WASHINGTON—The triple punch of a new filing, a news report, and a guilty plea has thrust special counsel Robert Mueller’s Russia investigation back into the spotlight, raising questions about whether the probe is accelerating toward the finish line.
Since May 2017, Mueller has led an investigation into whether the Trump campaign coordinated with Russia to influence the 2016 U.S. presidential election and whether the president obstructed the probe. The inquiry has led to charges against 33 people, most notably 26 Russians.
The special counsel’s office kicked off the week on Monday with a filing accusing former Trump campaign chairman Paul Manafort of lying to investigators in breach of a plea agreement he made in September in connection with the Russia investigation. Manafort pleaded guilty to conspiracy and witness tampering and pledged to cooperate with prosecutors to get a lighter sentence.
On Tuesday, The Guardian reported that Manafort covered up a meeting with WikiLeaks founder Julian Assange at the Ecuadorian Embassy in London before the 2016 election. Anonymous sources told the British news outlet that Manafort met with Assange in March 2016, the same month Russian hackers launched their effort to steal emails from the campaign of Hillary Clinton. In October, Assange published thousands of emails stolen from the Clinton campaign by Russian spies. Manafort adamantly denied the story, and WikiLeaks tweeted it was “willing to bet The Guardian a million dollars and its editor’s head that Manafort never met Assange.”
Amid daily Twitter blasts against the probe, Trump on Wednesday said he had not dismissed the possibility of a presidential pardon for Manafort.
Then on Thursday, former Trump lawyer Michael Cohen appeared in a New York City courtroom to plead guilty to lying to Congress in 2017 about plans to build a Trump Tower in Moscow during the 2016 campaign. He admitted to misleading the Senate Intelligence Committee about the timing of the project, which never materialized. Cohen previously pleaded guilty to federal charges related to campaign finance violations and later met for multiple interviews with investigators.
This month also saw a new level of cooperation with the investigation from the White House: Trump turned over written answers to investigators’ questions on Nov. 20. But the souring of Manafort’s cooperation represents a step backward. Manafort is considered a key witness for having been privy to a Trump Tower meeting on June 9, 2016, where Russians allegedly promised to pass on “dirt” about Clinton.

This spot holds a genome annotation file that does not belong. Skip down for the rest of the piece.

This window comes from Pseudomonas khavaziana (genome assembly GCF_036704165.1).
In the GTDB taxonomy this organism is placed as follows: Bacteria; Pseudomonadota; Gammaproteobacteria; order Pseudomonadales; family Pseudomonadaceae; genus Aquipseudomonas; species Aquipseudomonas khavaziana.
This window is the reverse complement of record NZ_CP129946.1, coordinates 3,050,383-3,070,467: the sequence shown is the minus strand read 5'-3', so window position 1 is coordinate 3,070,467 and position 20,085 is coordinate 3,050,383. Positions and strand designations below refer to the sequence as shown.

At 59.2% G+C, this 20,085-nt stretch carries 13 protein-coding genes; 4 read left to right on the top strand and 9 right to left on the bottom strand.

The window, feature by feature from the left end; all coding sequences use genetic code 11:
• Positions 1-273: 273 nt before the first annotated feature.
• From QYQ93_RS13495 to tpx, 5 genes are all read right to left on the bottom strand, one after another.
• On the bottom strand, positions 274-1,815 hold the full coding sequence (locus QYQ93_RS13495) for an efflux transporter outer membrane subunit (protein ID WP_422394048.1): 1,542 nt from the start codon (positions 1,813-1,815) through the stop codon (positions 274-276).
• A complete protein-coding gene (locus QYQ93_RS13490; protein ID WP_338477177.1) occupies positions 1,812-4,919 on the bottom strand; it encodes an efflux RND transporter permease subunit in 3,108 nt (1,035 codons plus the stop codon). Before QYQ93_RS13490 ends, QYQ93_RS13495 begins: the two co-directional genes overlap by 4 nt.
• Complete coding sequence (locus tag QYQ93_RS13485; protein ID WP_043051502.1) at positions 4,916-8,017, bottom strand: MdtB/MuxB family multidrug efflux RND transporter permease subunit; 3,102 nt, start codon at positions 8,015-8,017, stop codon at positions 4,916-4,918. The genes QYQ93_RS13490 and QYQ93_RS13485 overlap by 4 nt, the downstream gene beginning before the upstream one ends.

On Twitter this week, Trump called Mueller a “conflicted prosecutor gone wrong.” He said the special counsel’s actions were causing “TREMENDOUS damage to our Criminal Justice system,” adding that the investigation was “in search of a crime.” He also said prosecutors were “viciously telling witnesses to lie about facts” to get deals—a claim conservative author Jerome Corsi supported this week. Corsi told news outlets prosecutors wanted him to admit he had lied when he claimed he hadn’t. Both Corsi and another Trump associate, Roger Stone, are under scrutiny for alleged connections with Assange before the release of the Clinton emails.
The Mueller probe also has thrown a wrench into the Republican agenda for the lame-duck session of Congress. Some lawmakers took exception when Attorney General Jeff Sessions resigned and the White House appointed his chief of staff, Matthew Whitaker, as acting attorney general. Sens. Jeff Flake, R-Ariz., and Chris Coons, D-Del., are pushing for a vote on a bill to protect the Russian probe from being dismantled or Mueller from being fired by the Department of Justice’s new leadership.
The bill cleared committee earlier this year, but GOP lawmakers have blocked it from a floor vote. Flake, an outgoing senator, vowed Nov. 14 that he would vote against all of Trump’s judicial nominees until the Senate considered the bill on the floor. Republicans blocked another attempt Wednesday to bring up the bill for a vote. And Senate Judiciary Committee Chairman Chuck Grassley, R-Iowa, had to cancel votes set for Thursday on almost two dozen judicial nominations.
Flake’s blockade is likely giving the White House a taste of what is to come next session. Democrats in control of the House of Representatives will wield investigative power and have increased leverage to obstruct items on Trump’s agenda, from securing funding on a border wall to ratifying the United States–Mexico-Canada Agreement as a replacement for the North American Free Trade Agreement.
It seems Washington may not have to wait long for further developments. Wired reporter Garrett Graff pointed out that Mueller has already released more than 290 pages of information in major court filings and may be on the verge of more indictments. On Friday, a federal judge will hear from both Mueller’s team and Manafort, raising the possibility that new details may emerge.